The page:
Get yourself to the library, to the Internet, to the bookstore and read, read, read. There is no better advocate for a child than a parent who knows the laws, regulations, programs, and disability inside and out. Websites like Wrightslaw.com and Concordspedpac.org are places to start. Another tremendous resource is Ellen Chambers watchdog organization, SPEDWatch.org, started by a concerned parent who realized that no one was monitoring the people who should be monitoring school districts.
Do not attend another team meeting with having a three ring binder that includes every evaluations, letter, or tidbit that you have not only received from the school but also that you have researched. If the schools says, “we cannot do that” or “we do not have to do that” you can open your binder and say, “Geez, the Individuals with Disabilities Act says you do.” Play a combination of Miss Manners and for those old enough to remember, Colombo, a polite investigator.
Starting with these three steps can help ensure that your child does not become another story of mistreatment by a school district. This certainly is not the solution but a step in the right direction. Schools and the people charged with educating our young people need to be held accountable. Parents must come together and realize that this is not alright and all children deserve to be well care for both at home and at school.
The point is that schoolchildren with learning challenges and disabilities are being bullied daily. Bullying is a hot topic nowadays and parents cannot figure out why their children are being bullied or are the children handing out the bullying. Students witness the bullying at the hands of the teacher toward their vulnerable classmates. Children are a product of their environment and they leave what they learn. Naturally spending six or seven hours a day with someone who is not showing the most appropriate of will lead to some inappropriate behaviors from the students.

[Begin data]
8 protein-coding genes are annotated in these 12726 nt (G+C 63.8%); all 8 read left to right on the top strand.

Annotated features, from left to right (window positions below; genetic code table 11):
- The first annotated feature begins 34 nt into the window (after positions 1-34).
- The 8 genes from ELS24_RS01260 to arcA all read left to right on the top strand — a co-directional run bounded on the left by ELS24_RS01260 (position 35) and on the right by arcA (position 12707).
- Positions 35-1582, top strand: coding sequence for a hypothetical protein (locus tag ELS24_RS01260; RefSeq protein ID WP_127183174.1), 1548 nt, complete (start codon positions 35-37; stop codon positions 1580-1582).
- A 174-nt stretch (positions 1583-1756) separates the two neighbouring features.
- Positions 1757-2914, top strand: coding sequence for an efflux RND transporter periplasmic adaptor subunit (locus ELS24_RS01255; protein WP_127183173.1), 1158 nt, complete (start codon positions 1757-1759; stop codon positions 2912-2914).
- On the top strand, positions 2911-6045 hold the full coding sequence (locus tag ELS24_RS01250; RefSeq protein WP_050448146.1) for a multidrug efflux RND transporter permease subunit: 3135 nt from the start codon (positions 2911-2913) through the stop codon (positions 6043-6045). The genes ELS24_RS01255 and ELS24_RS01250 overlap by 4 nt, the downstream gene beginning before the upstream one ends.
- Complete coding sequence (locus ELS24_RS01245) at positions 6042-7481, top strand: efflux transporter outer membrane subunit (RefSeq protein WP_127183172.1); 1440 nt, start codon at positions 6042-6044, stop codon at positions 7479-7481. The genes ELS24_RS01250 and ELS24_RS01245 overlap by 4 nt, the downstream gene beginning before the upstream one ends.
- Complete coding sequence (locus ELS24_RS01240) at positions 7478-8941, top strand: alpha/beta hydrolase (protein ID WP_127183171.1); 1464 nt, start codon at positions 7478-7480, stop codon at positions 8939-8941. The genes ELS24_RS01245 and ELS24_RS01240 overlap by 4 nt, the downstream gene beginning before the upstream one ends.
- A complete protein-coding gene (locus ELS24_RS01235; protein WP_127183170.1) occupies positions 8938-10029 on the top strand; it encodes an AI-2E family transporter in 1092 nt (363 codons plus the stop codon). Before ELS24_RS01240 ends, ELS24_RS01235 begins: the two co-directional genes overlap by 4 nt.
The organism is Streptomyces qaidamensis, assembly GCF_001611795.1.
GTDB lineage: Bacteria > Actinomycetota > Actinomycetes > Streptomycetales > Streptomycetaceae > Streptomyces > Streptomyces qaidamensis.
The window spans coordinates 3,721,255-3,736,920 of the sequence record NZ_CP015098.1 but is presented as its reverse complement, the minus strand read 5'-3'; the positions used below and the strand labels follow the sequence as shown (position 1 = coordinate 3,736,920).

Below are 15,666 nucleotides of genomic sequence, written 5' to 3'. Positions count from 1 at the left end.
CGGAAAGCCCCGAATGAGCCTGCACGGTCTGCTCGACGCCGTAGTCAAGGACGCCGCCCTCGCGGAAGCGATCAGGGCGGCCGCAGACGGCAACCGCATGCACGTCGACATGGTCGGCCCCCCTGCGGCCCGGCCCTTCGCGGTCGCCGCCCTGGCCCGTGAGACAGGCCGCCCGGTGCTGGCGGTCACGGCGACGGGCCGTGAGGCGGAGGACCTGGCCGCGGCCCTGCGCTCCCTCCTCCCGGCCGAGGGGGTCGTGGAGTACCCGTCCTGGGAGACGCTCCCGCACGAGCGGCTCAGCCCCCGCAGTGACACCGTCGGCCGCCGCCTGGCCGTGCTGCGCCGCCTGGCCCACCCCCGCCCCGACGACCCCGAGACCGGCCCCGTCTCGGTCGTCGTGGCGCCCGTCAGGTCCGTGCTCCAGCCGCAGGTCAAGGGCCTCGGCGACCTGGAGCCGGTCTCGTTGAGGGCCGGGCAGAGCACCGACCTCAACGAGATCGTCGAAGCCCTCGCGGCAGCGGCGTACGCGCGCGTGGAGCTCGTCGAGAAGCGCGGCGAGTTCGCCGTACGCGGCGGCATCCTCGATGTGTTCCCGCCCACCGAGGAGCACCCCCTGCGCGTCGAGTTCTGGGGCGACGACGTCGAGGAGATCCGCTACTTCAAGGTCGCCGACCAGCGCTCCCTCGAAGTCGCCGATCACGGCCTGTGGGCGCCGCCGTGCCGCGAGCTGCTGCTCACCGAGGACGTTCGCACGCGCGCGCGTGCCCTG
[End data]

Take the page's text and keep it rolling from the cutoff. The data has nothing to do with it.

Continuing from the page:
I have been thinking all day about the child mentioned above because ultimately the school won the conflict they started. They kept their funding and didn't actually provide any services. The student’s parents have chosen to enroll their child in a private program to help alleviate the stress because the child was borderline on having to be hospitalized for the stress-induced weakness. Nevertheless, in the end, the child is still suffering. This morning, I learned that between yesterday and today the student had to be taken to the hospital for an unexplained migraine following two days of sleeping for 14 hours, each day. The child had no appetite, only wanted to get up and go from the bed to the couch, and was pale and gaunt. After blood work and a CAT scan, the physicians could find nothing but sent the students home to rest plus a prescription for migraines.
The parents quickly realized as they drove by the school on the way home from the hospital that it was the second day of school and their child had to watch friends posting on Facebook about how great school was but they were not there to share in the experience, an experience they are missing. The repercussions of their bad behavior live on even months after the parent thought they were resolved. It is about accountability and getting everyone, especially educators like the ones involved in this family’s life, to understand the harm they are inflicting upon young people. Teachers and adminstrators like those from this story need to be held accountible for their actions and not be allowed to treat another students so poorly.
Teachers affect eternity; no one can tell where their influence stops.
Henry Brooks Adams